Corrections House, Shroud Eater, and Holly Hunt Destroyed Churchill's Pub in Miami
Eventually, Corrections House member Sanford Parker found his way to the table of effects pedals, microphones, and mixers where he began to weave a distorted and warped tapestry of pre-recorded and tweaked voices. A blanket of sputtering noise spread beneath the voices and for a long time, Parker remained alone on the stage, donning a black button-down shirt that featured the band's logo on a pair of shoulder patches while waiting for the crescendo of sound to welcome his bandmates.
To the side of the stage, Scott Kelly could be seen nodding away in a trance to the repetitive noise being created by Parker. Eventually, whether based upon a set amount of time or simply a compulsion to join the fray, Kelly stalked across the stage and picked up his guitar, adding a harder edge to the already gnarly and swirling cloud of sound. The two would soon be joined by Lamont, who proceeded to blow volleys of delayed and effected sonic ribbons from that waiting baritone sax. Finally, after an extended segue that followed each member's arrival and aural additions, Mike IX Williams found his way to stage and rifled through a pile of notebooks and scribblings, selecting lyrics on the fly with which to narrate the freeform mayhem.
"Will time forgive me?" asked Williams.
Throughout the marathon performance, Corrections House crafted a din that swelled from sonic apparition to mechanical chop-and-chunk, settled into Kelly singing of a sorrow-filled hymn that reminded us of a doom-infused Tom Waits song, and was rounded out by Lamont's incessant tweaking and melding of the sounds that he created with either his saxophone or voice through an array of pedals and effects.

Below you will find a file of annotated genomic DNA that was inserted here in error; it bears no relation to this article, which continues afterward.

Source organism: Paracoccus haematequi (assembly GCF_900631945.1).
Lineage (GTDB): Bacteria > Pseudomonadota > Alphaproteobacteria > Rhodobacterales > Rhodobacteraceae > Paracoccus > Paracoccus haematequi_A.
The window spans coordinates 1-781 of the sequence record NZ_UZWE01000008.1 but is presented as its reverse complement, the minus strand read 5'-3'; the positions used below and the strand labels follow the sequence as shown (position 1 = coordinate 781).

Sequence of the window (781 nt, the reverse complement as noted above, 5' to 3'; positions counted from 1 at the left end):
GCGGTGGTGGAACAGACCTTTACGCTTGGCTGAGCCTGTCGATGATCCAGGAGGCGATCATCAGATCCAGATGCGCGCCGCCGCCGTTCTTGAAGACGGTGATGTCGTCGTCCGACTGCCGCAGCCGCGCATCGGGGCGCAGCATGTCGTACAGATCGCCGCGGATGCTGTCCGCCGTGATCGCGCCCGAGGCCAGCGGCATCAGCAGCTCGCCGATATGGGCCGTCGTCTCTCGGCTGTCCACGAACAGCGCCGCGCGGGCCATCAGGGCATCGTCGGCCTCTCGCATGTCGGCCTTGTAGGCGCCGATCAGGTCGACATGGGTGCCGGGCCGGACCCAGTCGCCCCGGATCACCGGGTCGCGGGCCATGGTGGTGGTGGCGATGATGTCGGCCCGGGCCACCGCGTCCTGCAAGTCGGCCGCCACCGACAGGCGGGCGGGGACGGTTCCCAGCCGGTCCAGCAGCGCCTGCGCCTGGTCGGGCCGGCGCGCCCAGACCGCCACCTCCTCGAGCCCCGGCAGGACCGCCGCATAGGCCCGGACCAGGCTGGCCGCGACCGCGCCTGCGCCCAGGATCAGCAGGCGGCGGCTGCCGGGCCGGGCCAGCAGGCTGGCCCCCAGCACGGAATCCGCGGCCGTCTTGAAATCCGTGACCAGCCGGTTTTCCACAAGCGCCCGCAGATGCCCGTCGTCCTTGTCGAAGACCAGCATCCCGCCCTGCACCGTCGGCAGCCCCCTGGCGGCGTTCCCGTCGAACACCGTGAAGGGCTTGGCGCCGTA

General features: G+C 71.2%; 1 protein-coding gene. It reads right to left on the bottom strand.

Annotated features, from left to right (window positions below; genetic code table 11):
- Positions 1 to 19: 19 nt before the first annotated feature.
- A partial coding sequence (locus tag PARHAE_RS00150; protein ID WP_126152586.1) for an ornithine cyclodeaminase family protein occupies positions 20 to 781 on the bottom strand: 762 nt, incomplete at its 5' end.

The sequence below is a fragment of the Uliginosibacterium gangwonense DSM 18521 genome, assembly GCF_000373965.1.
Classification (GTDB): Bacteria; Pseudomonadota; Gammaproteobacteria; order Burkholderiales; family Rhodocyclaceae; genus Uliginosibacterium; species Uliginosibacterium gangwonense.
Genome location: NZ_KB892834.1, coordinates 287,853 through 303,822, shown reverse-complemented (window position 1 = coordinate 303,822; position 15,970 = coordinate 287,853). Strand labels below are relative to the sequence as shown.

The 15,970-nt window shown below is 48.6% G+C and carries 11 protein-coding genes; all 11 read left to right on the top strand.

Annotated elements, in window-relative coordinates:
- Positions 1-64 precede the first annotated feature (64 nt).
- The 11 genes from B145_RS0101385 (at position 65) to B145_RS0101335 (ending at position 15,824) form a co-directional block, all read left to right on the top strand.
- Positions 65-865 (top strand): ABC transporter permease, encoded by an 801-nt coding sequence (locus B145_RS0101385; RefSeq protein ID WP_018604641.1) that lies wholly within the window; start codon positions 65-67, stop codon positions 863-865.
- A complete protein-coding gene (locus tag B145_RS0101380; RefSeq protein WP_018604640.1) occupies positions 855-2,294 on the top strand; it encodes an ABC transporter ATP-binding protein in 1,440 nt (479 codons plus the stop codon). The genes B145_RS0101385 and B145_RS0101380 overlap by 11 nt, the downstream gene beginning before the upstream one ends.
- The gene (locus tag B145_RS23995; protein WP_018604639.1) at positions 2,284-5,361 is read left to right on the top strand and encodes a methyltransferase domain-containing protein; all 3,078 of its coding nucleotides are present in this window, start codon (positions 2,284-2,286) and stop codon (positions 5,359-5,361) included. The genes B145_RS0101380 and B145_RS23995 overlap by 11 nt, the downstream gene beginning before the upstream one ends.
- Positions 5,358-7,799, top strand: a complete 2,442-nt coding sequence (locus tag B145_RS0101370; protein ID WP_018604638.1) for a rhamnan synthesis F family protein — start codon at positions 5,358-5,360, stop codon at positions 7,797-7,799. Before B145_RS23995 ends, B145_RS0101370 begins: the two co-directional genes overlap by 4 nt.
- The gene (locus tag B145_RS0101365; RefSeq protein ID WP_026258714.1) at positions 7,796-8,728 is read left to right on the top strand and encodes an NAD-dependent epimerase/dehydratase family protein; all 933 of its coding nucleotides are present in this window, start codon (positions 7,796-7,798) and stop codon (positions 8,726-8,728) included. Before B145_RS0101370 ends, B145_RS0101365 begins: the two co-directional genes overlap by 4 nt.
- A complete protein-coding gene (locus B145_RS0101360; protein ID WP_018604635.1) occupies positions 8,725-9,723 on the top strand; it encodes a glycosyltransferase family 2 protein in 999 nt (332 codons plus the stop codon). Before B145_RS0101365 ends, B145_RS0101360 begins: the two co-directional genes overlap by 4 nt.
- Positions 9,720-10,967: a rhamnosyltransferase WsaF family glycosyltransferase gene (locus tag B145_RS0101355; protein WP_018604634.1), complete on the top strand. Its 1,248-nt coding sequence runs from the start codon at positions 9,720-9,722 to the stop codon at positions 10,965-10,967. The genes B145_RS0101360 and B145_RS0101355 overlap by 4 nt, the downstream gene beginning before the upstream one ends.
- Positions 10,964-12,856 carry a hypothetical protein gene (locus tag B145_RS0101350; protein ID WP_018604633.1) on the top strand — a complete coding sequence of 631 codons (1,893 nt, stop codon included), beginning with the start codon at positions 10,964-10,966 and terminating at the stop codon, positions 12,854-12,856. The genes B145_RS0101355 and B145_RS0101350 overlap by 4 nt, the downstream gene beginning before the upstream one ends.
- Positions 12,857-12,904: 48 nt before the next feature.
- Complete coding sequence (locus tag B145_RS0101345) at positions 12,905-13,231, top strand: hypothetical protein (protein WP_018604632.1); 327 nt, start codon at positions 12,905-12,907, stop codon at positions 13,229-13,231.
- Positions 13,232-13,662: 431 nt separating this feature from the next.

The band's performance was as much a challenging war of sonic attrition as it was a unique moment in time that felt immediate and emotional -- all of the characteristics that denizens of noise and/or fans of the experimental so adore in a performance. The final ride to the end found Williams screaming in a state of pure catharsis over the explosive volume his bandmates created. We could not tell if the set came to a close deliberately, or if the sound system simply refused to take the abuse any longer. Williams thanked the audience, Kelly stood drenched in sweat and bewildered, and the rest of the band ceased their literally physical attack on the stage speakers.
With the International Noise Conference looming near, the set felt right at home on stage at Churchill's, particularly with the noise Svengali that is Rat Bastard working sound.
For Fans of: The early bit of the Swans discography, NIN, Neurosis, John Zorn on cough syrup.
Personal Bias: Would have been just as satisfied by a set of the same people playing Sabbath covers.
Random Detail: Bruce Lamont used steel wool and a contact mike through a delay pedal. And now we've seen everything.
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